We are keen fans of most insects and have been inspired to use them as cabinet pulls, turn pieces and as decorative medallions to cover dowelled joints in our furniture pieces. The cluster of bronze beetles shown here are ones that are used in our Rickshaw lounge chair and they decorate the dowel that joints the chair arm and leg. These small beetles can also be used to decorate holes when a door pull is secured with a through screw or bolts.

 

Spring is in the Air

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Our Netsuke rabbit door knob is taking a break from vegetables and has turned her appetite towards chocolate eggs that seem to be in abundance at this time of the year. So, we hope you will take a leaf out of her book, yes the pun is intended and turn your appetite towards chocolate Easter eggs or maybe some hot cross buns or other delicacy enjoyed at this time of the year.

From us here to you there have a good Easter.

Carving made easy - Raven sculpture video

The title of this post is very much tongue in cheek as this observer and videographer can attest. I have in recent years carved the occasional textural detail on furniture pieces that our company makes but confess that these were mere chips of wood removed with minimal precision to create an interesting tactile surface and not an example of fine wood carving.

For the carvers who may be reading this the major shaping and removal of large areas of wood was done with either a large flat gouge or a flat pairing chisel. The large feathers were carved with a “V” tool and pairing chisel. The small feathers were created with various different shaped gouges which were pushed down into the wood and around the edge of the feather to create a vertical wall and small pairing chisels were then used to remove the tops of the abutting feather to create a step. Describing Martin’s carving was far more difficult and far less informative than making and viewing this video.

 

 

 

Cabinet Pulls in Brushed Steel and Brushed Bronze

We have in previous posts discussed how to create colorful patinas and oil rubbed finishes on bronze hardware, but we are often asked to create more understated finishes and are able to do so by brushing or sand-blasting or polishing the surface of the piece.

While the Ergo cabinet pull is contemporary in design it takes on a jewel like appearance when highly polished and becomes subtler when brushed or sand blasted to a low luster.  As with most of our cabinet hardware this cabinet pull can also be ordered in silicon bronze which is a warmer golden toned alloy. Natural bronze, like stainless steel can also be highly polished for a mirror finish or brushed for a subtler effect.

Brushed Bronze cabinet pull.jpg

Once the right amount of luster has been achieved color and highlights can then be added either by creating textural tones with polished and non-polished areas or by applying colored patinas to all or part of the cabinet pull.

In the group photograph the Ergo pull is shown in 4 quite distinctive finishes. The top view shows this 7” wide piece cast in stainless steel and finished in a two-tone luster with the face highly polished and the balance in a softer fine sand blasted finish that accentuates the shape of the wave design. The bottom picture shows the pull cast in silicon bronze and finely brushed. The center pictures demonstrate how the bronze tone can be developed from a light antique to an almost iron black finish using cold patinas that are sealed in place using with oils applied with a soft fine cloth.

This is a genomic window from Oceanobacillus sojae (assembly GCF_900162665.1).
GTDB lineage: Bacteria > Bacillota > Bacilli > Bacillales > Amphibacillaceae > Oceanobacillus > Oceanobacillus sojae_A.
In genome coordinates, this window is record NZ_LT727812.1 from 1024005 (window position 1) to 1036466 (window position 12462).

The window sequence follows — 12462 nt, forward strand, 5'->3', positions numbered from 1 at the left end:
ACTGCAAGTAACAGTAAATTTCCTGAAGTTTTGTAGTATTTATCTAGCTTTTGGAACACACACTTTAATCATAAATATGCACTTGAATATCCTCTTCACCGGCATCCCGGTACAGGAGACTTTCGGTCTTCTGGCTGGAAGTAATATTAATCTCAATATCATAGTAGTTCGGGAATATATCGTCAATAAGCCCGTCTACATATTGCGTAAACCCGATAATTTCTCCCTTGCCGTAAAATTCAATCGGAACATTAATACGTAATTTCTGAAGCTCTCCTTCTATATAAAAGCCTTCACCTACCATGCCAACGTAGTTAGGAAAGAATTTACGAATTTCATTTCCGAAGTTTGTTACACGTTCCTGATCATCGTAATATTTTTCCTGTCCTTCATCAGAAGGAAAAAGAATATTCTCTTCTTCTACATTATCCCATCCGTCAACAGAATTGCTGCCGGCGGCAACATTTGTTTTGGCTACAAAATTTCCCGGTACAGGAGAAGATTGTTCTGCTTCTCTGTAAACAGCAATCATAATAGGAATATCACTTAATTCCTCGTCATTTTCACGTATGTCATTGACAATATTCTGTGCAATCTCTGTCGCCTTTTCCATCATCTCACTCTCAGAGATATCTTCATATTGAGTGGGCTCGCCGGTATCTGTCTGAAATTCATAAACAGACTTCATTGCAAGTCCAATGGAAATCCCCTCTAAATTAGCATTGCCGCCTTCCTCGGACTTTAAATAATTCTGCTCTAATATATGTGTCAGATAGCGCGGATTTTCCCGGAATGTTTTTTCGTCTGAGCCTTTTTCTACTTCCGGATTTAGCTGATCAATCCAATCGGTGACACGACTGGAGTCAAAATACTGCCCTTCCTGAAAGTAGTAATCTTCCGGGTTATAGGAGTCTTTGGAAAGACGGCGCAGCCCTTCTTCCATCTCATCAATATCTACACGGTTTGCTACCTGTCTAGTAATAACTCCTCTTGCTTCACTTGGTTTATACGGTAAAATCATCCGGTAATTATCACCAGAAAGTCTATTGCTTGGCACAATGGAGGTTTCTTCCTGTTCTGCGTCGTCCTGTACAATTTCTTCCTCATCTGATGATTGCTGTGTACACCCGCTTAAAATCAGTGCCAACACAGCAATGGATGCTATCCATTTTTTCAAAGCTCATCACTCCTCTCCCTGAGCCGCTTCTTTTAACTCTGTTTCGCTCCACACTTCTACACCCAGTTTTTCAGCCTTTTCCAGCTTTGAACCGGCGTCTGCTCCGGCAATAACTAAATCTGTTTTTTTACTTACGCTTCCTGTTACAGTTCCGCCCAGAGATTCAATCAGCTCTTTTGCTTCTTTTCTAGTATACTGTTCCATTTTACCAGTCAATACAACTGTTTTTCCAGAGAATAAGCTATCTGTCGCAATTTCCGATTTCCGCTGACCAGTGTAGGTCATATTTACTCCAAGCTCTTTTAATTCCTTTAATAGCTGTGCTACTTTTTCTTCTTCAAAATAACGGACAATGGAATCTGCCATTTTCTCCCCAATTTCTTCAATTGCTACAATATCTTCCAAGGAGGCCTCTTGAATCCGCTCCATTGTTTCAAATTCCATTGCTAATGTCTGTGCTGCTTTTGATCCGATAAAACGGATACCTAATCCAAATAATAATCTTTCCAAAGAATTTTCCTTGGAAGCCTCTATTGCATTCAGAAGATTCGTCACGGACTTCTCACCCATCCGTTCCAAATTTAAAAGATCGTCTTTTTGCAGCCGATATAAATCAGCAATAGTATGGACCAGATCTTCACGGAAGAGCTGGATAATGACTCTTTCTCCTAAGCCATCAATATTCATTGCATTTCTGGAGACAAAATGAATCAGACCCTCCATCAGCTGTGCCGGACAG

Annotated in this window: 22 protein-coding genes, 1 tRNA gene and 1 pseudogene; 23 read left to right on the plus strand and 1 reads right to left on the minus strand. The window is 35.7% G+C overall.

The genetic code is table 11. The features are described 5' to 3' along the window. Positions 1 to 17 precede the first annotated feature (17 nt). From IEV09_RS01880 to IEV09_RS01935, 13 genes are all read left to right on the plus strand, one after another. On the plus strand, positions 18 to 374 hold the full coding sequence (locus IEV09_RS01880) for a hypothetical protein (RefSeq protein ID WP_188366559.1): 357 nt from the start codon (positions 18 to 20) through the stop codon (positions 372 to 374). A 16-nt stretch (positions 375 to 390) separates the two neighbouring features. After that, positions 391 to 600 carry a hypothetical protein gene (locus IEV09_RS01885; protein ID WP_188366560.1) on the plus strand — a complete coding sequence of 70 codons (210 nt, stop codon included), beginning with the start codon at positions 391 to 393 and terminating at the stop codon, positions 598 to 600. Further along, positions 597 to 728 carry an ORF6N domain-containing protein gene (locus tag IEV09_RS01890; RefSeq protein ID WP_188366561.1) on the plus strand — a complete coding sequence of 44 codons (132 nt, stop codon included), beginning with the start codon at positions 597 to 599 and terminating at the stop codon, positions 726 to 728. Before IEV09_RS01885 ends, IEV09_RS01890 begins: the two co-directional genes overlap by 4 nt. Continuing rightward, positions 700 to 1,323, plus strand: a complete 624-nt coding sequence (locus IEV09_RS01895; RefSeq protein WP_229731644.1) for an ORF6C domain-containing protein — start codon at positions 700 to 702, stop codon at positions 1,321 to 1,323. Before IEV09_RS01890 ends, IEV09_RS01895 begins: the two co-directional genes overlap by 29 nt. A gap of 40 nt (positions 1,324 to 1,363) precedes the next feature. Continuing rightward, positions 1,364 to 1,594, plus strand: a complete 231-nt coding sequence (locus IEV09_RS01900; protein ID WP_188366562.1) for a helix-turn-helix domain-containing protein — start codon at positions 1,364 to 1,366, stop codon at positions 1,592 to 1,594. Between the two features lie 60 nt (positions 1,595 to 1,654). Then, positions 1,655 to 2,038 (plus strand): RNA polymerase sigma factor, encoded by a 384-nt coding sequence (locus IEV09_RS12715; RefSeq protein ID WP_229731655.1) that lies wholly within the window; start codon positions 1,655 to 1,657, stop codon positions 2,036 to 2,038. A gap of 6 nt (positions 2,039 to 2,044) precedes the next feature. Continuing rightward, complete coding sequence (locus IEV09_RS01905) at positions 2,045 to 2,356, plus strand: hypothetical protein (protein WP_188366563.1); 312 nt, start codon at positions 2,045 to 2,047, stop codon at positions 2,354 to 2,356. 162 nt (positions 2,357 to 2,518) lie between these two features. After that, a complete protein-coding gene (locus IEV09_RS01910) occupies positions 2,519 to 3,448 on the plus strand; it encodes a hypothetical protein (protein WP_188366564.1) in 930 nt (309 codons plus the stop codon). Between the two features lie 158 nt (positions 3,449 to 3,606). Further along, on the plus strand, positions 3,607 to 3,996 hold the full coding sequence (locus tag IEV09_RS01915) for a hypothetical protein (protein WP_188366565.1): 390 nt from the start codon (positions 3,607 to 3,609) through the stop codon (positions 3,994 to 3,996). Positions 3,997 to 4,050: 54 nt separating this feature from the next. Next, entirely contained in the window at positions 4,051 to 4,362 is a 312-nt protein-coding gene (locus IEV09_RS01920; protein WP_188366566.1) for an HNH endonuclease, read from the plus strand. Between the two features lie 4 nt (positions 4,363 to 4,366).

One Feather At A Time - The Raven Sculpture Journal

Continuing the journal of Martin Pierce’s Raven sculpture. 

Following his visit to Big Bear where he was able to see  raven’s up close Martin decided he needed to change the pose of his sculpture to show the raven cawing with his beak open and throat puffed to make the distinctive sound raven’s use when declaring their territory or courting.

Once captured in pencil, the raven’s 3  perspectives  were outlined onto rough wood blocks, one for each section of his body. In deciding  how to sectionalize the raven’s shape Martin had to reverse engineer the sculpture by determining how the bronze would eventually flow, where the  gates for the bronze could best be added and where thereby the bird could best be sectioned.

 Constructing and de-constructing a Raven for lost wax casting

Constructing and de-constructing a Raven for lost wax casting

If Martin had been intending to make only one wood sculpture he would have chosen a wood with more character than basswood and would have sculpted the bird from one block of wood rather than several pieces. However, as this sculpture will be used to create several molds for lost wax casting the sculpture was made so that it could be de-constructed.

The raven will be cast in bronze and will be available as a limited edition. The raven will join his feathered friend the scrub jay in Martin’s collection of bronze sculptures, which as well as portraying birds also portrays insects in fictional settings.

Color Changing Door Handles

We have just changed our profile photo to a collage image of colored door handles taken from our Morphic and Coral styles of door hardware. Our illuminated handles began with the introduction of low voltage LED lights into our Morphic cylindrical handles. To do so we had to solve the problem of how to incorporate a hard wired LED spot into a cylindrical handle the smallest of which has a mere 1.25” internal diameter.  As the cylindrical handle is vertical and as the design is open we could not use a strip of LED lights but needed to work within the confines of a small downward projecting light with a narrow 10 lens that would center rather than diffuse the colored beam.